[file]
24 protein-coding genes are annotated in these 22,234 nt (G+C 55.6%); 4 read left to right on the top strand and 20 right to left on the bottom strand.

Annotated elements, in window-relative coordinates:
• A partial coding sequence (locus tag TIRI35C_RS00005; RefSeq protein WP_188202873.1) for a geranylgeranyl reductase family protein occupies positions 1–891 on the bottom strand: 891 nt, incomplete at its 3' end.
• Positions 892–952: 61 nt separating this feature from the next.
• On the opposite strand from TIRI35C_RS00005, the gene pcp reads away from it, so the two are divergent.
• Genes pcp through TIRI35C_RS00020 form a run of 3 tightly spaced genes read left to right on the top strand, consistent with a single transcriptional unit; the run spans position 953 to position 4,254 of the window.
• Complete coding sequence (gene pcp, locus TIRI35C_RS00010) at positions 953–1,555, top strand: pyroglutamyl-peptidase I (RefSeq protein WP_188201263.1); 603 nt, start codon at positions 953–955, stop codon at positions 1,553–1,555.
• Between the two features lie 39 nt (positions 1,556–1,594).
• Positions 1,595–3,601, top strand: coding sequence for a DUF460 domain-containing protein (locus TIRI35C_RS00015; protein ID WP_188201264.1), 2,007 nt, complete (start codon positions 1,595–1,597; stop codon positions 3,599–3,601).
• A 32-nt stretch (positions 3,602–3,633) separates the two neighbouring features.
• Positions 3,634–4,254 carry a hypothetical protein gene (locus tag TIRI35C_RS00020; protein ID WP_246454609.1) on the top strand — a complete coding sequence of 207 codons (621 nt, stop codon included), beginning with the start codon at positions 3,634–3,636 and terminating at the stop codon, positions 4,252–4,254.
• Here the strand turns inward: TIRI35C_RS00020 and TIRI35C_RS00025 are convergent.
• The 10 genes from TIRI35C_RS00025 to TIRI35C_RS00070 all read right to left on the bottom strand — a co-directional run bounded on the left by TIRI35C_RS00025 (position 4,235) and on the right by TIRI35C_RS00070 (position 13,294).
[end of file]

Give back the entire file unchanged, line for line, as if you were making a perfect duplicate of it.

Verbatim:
24 protein-coding genes are annotated in these 22,234 nt (G+C 55.6%); 4 read left to right on the top strand and 20 right to left on the bottom strand.

Annotated elements, in window-relative coordinates:
• A partial coding sequence (locus tag TIRI35C_RS00005; RefSeq protein WP_188202873.1) for a geranylgeranyl reductase family protein occupies positions 1–891 on the bottom strand: 891 nt, incomplete at its 3' end.
• Positions 892–952: 61 nt separating this feature from the next.
• On the opposite strand from TIRI35C_RS00005, the gene pcp reads away from it, so the two are divergent.
• Genes pcp through TIRI35C_RS00020 form a run of 3 tightly spaced genes read left to right on the top strand, consistent with a single transcriptional unit; the run spans position 953 to position 4,254 of the window.
• Complete coding sequence (gene pcp, locus TIRI35C_RS00010) at positions 953–1,555, top strand: pyroglutamyl-peptidase I (RefSeq protein WP_188201263.1); 603 nt, start codon at positions 953–955, stop codon at positions 1,553–1,555.
• Between the two features lie 39 nt (positions 1,556–1,594).
• Positions 1,595–3,601, top strand: coding sequence for a DUF460 domain-containing protein (locus TIRI35C_RS00015; protein ID WP_188201264.1), 2,007 nt, complete (start codon positions 1,595–1,597; stop codon positions 3,599–3,601).
• A 32-nt stretch (positions 3,602–3,633) separates the two neighbouring features.
• Positions 3,634–4,254 carry a hypothetical protein gene (locus tag TIRI35C_RS00020; protein ID WP_246454609.1) on the top strand — a complete coding sequence of 207 codons (621 nt, stop codon included), beginning with the start codon at positions 3,634–3,636 and terminating at the stop codon, positions 4,252–4,254.
• Here the strand turns inward: TIRI35C_RS00020 and TIRI35C_RS00025 are convergent.
• The 10 genes from TIRI35C_RS00025 to TIRI35C_RS00070 all read right to left on the bottom strand — a co-directional run bounded on the left by TIRI35C_RS00025 (position 4,235) and on the right by TIRI35C_RS00070 (position 13,294).